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How Deebo Samuel and Jauan Jennings bring underrated physicality to the 49ers offense

May 25, 2024 at 12:50 PM



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In the current lull between the NFL Draft and the start of training camp, most people's focus with regard to the San Francisco 49ers seems to be around the ongoing Brandon Aiyuk contract negotiation, or lack thereof. Due to this dispute, the only senior wideout to show up for OTAs was Deebo Samuel, who led a young group of pass-catchers including first-round draft pick Ricky Pearsall.

Digesting some of the OTA reports, along with some late-Saturday Youtube browsing of particular highlights, got me thinking about the two wideouts who seem to have been largely forgotten by 49ers fans amid the Brandon Aiyuk and draft noise, that being the aforementioned Samuel and the (like Aiyuk) absent restricted free agent Jauan Jennings.

A disclaimer: None of what I am about to write is a criticism, either overtly or implied, towards Brandon Aiyuk. He is a fantastic football player, and I hope the 49ers break the contract impasse with him before training camp to keep him in the fold through the peak years of his career. It's strange, though to see the ease with which 49ers fans and the wider 49er-focused media seem to dismiss the other two players, as the general assumption seems to be that the team will move on from both players at the end of the year.

Indeed, one quick look at Twitter during the NFL Draft was enough to see Samuel in particular consigned to fantasy trade scenarios, as though he was a mere trade chip rather than the borderline All-Pro wideout he's been throughout his 49ers career. Jennings, meanwhile, appears to have barely warranted a mention amongst the column inches and bandwidth devoted to the 49ers' various offseason moves. It's understandable that the focus is on Aiyuk to a certain extent, so I would at least stop short of calling this disrespectful. Still, it seems supremely odd that two such talents are considered so low on the totem pole by 49ers fans and media that the assumption seems to be that they could be easily replaced by new talents such as Pearsall or fourth-rounder Jacob Cowing, likely next season, with no drop-off.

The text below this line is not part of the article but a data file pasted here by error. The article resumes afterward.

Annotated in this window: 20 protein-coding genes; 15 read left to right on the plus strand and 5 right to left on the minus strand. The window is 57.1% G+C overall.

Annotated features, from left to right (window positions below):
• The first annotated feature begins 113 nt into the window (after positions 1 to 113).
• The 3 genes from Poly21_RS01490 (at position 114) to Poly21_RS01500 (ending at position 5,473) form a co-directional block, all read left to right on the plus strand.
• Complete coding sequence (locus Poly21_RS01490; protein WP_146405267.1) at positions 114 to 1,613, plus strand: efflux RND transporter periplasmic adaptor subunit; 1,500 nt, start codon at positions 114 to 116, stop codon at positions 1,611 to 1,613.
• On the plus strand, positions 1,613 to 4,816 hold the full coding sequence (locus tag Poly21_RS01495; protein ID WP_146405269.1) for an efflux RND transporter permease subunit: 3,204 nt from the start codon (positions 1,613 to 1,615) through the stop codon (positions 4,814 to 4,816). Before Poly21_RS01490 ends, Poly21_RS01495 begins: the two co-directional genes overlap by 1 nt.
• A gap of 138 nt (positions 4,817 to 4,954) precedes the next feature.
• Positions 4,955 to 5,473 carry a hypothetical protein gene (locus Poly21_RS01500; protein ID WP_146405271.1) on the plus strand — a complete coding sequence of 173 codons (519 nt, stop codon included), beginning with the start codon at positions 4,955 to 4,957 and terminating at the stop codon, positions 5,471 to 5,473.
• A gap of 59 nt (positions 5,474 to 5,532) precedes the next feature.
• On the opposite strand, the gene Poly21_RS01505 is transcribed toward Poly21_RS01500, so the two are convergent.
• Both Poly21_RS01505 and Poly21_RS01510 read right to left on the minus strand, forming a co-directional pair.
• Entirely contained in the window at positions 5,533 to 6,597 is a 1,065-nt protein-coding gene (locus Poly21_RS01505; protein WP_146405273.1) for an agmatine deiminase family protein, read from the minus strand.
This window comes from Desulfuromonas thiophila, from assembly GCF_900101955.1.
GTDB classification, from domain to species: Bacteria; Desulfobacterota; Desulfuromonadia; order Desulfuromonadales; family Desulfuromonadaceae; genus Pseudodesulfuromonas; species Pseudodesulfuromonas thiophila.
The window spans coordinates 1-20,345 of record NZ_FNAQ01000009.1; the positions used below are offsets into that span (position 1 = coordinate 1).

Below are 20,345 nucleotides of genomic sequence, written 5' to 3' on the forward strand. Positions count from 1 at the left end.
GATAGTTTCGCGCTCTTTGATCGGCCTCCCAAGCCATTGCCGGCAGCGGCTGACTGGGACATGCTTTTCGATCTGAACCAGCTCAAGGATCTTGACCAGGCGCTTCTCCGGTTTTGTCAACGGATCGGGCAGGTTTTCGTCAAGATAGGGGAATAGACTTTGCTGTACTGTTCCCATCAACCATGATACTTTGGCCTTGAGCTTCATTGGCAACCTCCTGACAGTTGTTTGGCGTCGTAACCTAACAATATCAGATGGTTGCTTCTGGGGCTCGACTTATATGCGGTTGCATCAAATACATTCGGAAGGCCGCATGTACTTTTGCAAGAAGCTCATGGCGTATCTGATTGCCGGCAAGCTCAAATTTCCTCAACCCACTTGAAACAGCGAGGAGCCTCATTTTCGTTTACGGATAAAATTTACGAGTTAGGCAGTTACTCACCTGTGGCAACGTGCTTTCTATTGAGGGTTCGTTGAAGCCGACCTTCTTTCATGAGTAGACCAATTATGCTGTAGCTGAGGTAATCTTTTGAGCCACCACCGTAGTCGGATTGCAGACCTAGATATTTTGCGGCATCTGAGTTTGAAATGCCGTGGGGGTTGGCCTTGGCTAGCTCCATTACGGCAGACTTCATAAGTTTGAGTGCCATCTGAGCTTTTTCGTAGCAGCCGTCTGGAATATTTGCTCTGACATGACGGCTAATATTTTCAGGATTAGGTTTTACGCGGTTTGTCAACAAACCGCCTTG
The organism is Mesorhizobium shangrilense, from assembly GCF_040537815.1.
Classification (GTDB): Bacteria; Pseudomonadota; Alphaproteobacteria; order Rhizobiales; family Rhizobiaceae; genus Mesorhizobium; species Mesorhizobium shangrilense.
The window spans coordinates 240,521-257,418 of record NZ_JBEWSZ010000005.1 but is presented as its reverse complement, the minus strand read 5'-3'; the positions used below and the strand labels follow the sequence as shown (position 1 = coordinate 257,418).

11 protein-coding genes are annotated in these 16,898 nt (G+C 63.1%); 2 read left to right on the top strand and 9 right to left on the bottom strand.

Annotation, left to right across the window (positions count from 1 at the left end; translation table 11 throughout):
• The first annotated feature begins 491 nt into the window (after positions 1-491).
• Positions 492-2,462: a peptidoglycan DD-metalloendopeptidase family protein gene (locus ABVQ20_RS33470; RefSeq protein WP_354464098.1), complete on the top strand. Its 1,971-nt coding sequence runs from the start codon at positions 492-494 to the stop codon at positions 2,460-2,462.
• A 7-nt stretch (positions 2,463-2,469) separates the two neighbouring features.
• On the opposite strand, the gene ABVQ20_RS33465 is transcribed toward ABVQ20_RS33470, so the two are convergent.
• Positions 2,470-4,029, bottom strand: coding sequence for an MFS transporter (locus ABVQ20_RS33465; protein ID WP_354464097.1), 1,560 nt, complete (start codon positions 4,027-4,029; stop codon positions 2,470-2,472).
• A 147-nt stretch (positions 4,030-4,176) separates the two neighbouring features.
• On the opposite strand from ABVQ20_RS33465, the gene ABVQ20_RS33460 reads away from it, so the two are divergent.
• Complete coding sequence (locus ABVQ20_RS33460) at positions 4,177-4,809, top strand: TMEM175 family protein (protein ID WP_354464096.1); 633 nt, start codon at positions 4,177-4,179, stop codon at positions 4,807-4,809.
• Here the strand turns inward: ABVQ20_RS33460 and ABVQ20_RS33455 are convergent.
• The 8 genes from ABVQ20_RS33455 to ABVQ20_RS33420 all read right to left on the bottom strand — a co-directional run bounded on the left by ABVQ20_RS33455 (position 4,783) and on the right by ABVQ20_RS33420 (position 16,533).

It would be easy to point out the obvious qualities of each player when explaining why; either Samuel's incredible seasons, such as his borderline-MVP level effort in the back half of 2021 to drag us into the playoffs, or in Jennings' case, his production of 3rd down and clutch catches over multiple years for the team that led to those successes as well. However, what Samuel and Jennings bring to the 49ers strangely harkens back to an old Mike Singletary (shudder) axiom while at the helm of the team - physicality.

Speed and fantastic route running are excellent attributes, and certainly something that Aiyuk excels at, but a player who 'hits people in the mouth' to use a long-forgotten phrase, imposes their will on a game or the opposition. There's some bias at work here in terms of my preferences, as I'm a former offensive line coach (admittedly at several levels below the NFL). At the same time, one of my favorite NFL and 49ers players of all time is Anquan Boldin, a gritty, tough blocker with a giant heart. I particularly loved Boldin because he played in an era where we had some pretty dire days against the likes of Seattle in particular - consistently being defeated at the point of attack, being out-hit, or just flat-out capitulating (such as in the dreadful Thanksgiving loss under Jim Harbaugh) in the face of tough play.